Students criticized the University of Chicago Police Department (UCPD) and advocated for mental health and sexual assault prevention reforms at the Safety and Security Town Hall held by Student Government on October 29th. University representatives also shared the steps that different organizations on campus are taking to increase student wellness and how they are responding to calls for change.
Associate Vice President for Safety and Security Eric Heath and UCPD Chief Kenton Rainey began the event by outlining the various measures UCPD has taken to protect students on and off campus, such as training officers in crisis prevention, providing data about traffic stops and criminal activity online, and launching the UChicago Safe app, which now has 13,000 users.
According to Rainey, UCPD officers receive extensive training. They are required to go through 40 hours of crisis intervention training, which Rainey said is “the gold standard in law enforcement.” In addition, UCPD requires all applicants to have a bachelor’s degree, even though many law enforcement agencies only require a GED.
Rainey also emphasized UCPD’s accreditation by both the Commission on Accreditation for Law Enforcement Agencies (CALEA) and the International Association of Campus Law Enforcement Administrators (IACLEA). “This is a really big deal [in] that there are over 18,000 law enforcement agencies in the country, but only five percent of them have been able to attain and maintain the CALEA accreditation,” he said.
Students present at the meeting, however, shared a much more pessimistic view of UCPD. Zebeeb Nuguse, a third-year, condemned the UCPD for its perceived racism. “Honestly, for me, the UCPD does make me feel ashamed to attend this university. It is one of the largest private security forces in the entirety of the United States and has a jurisdiction of over 65,000 residents,” she said.
Nuguse claimed that present-day police brutality and violence can be traced back to the establishment of law enforcement groups prior to the Civil War. In the North, she said, policing was used to protect whites from Native Americans asserting their rights over their land, and in the South, it was used to chase down slaves and prevent revolts. “I think the historical implications also help give context for my definition of the police, which is, if you want to be very bare about it, they are armed human beings trained in efficient methods of administering violence,” she said.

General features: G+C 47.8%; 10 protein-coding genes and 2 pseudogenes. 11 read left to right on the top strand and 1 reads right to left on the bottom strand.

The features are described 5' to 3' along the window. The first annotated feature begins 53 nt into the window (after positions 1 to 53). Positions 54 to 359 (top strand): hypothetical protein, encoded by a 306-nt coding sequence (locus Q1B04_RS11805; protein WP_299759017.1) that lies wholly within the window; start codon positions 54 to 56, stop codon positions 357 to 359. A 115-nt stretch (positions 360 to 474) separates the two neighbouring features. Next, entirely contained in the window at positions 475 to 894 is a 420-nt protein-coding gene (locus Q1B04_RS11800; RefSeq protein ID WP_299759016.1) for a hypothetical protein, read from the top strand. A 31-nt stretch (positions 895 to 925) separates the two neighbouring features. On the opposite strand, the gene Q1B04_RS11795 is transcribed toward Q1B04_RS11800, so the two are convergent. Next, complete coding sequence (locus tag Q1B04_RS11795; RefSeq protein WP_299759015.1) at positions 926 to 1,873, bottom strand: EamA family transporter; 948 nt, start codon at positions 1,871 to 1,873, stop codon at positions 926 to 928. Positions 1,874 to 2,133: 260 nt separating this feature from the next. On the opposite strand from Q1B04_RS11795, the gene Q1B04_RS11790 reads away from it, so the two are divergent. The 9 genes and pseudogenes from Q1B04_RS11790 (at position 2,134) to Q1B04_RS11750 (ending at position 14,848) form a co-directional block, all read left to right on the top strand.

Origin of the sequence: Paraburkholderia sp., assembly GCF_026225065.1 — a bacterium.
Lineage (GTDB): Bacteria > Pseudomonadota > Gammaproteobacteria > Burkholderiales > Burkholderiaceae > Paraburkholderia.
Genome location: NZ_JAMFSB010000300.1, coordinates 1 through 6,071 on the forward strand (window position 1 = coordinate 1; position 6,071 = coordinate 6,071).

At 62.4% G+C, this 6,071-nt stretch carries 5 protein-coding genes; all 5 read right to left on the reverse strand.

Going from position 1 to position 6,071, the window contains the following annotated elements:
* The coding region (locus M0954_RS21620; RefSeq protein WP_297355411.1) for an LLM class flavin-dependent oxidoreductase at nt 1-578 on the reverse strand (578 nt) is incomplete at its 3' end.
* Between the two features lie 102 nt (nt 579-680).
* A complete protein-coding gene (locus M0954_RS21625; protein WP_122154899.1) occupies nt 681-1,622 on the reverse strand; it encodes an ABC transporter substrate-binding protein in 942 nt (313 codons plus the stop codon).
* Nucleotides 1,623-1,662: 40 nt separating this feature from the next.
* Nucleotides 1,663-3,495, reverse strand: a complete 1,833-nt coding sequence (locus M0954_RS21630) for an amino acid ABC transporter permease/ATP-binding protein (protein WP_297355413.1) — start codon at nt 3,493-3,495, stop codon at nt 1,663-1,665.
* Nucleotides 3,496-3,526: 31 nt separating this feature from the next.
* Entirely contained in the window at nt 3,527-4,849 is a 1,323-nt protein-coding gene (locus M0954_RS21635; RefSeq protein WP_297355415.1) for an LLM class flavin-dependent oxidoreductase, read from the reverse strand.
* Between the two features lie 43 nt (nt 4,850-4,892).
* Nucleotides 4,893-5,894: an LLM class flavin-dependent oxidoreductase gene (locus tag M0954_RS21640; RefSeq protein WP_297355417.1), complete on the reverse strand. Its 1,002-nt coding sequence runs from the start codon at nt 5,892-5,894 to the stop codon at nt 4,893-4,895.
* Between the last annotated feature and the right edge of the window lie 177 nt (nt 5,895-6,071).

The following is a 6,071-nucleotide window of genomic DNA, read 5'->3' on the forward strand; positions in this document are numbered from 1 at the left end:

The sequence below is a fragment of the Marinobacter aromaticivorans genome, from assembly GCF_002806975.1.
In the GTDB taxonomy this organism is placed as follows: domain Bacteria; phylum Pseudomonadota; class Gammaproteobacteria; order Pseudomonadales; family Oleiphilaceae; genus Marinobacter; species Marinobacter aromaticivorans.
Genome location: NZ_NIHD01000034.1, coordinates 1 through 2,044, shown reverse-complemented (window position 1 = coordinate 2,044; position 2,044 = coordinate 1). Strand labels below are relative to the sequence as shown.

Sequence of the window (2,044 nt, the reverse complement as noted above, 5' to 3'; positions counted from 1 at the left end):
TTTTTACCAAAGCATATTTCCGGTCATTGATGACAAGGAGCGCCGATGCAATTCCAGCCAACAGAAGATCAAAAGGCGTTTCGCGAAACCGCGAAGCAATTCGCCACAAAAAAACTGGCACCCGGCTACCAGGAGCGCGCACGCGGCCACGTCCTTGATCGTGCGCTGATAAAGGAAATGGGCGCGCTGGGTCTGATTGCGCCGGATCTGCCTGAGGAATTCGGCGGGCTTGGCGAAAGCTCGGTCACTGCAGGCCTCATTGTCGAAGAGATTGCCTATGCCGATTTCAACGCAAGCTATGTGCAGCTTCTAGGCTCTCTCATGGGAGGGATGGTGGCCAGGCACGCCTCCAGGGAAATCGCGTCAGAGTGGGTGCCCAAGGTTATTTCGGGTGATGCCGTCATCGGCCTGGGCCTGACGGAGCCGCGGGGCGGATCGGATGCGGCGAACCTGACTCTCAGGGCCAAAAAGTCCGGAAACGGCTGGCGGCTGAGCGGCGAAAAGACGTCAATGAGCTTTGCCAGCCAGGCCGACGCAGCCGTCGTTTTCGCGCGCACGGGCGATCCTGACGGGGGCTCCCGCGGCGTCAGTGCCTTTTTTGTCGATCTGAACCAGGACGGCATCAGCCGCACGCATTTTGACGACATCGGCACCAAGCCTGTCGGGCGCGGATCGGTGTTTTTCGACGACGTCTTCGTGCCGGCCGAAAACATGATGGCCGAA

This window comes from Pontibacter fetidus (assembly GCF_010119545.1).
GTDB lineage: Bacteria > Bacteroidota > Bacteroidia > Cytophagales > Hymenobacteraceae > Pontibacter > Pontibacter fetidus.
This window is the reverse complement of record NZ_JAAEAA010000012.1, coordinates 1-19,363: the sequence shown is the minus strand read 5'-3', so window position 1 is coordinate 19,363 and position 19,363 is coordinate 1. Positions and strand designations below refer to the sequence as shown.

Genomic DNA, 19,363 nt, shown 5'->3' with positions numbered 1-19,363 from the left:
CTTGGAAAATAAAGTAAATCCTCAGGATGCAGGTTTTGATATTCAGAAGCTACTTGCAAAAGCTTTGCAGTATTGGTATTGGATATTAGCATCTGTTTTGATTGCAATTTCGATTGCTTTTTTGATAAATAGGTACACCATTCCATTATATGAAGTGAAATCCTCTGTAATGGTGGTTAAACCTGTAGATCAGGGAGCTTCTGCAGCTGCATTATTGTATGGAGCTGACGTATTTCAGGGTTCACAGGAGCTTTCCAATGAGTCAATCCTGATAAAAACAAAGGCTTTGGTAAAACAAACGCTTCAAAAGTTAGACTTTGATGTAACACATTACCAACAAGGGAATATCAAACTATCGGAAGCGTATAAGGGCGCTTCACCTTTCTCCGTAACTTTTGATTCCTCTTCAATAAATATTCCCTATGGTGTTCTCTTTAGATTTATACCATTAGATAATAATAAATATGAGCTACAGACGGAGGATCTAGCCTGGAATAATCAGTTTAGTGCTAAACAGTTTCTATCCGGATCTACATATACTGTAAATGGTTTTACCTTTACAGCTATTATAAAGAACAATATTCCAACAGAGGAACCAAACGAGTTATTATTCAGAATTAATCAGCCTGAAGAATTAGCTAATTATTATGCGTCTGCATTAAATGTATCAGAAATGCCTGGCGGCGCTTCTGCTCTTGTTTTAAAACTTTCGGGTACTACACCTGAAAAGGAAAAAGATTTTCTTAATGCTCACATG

Fan Ye, education chair of Active Minds and third-year in the College, advocated for defunding the UCPD and reallocating its funds to mental health services and safety on campus. “Opening cultural centers can help integrate our police department into the community they serve because being deeply in touch with mental health, diversity, and the student body that they protect will actually mitigate police violence and systematic ignorance,” she said. “So ultimately it’s care, rather than cops, that make students feel safer at UChicago.”
Third-year Kelly Lo of Phoenix Survivors Alliance spoke about sexual assault prevention on campus. “21.8 percent of undergraduate women and 7.8 percent of undergraduate men have experienced sexual violence since entering UChicago,” they said. Lo claimed that the lack of meaningful resources provided to survivors, coupled with their reluctance to report assault to the police, pointed towards the University's inadequate response to sexual violence on campus.
During the Q&A portion of the event, student-submitted questions were posed to University administration.
In response to a question about the University’s refusal to recognize fraternities and how that could lead to unchecked behavior, Michele Rasmussen, Dean of Students, said that the University is able and willing to hold individuals accountable if the need arises. “What it requires, though, is a complaint, and a lot of times, for whatever reason, people are not willing to come forward and make that complaint that will trigger the type of investigation and adjudication that often follows in our student disciplinary processes,” she said.
Wendy Williams, Executive Director of Community Partnerships, said that the University has been helping the local community with meals and financial support for businesses. “In partnership with the Greater Chicago Food Depository and campus dining, we prepared over 300,000 meals and distributed them at 45 different sites across the nine neighborhoods that we focus on. We’ve provided grants––not loans, but grants––to small businesses totaling more than $840,000 dollars to 200 South Side businesses,” she said. “We also provided grants totaling $400,000 to 79 South Side nonprofits, so the University is definitely doing a lot.”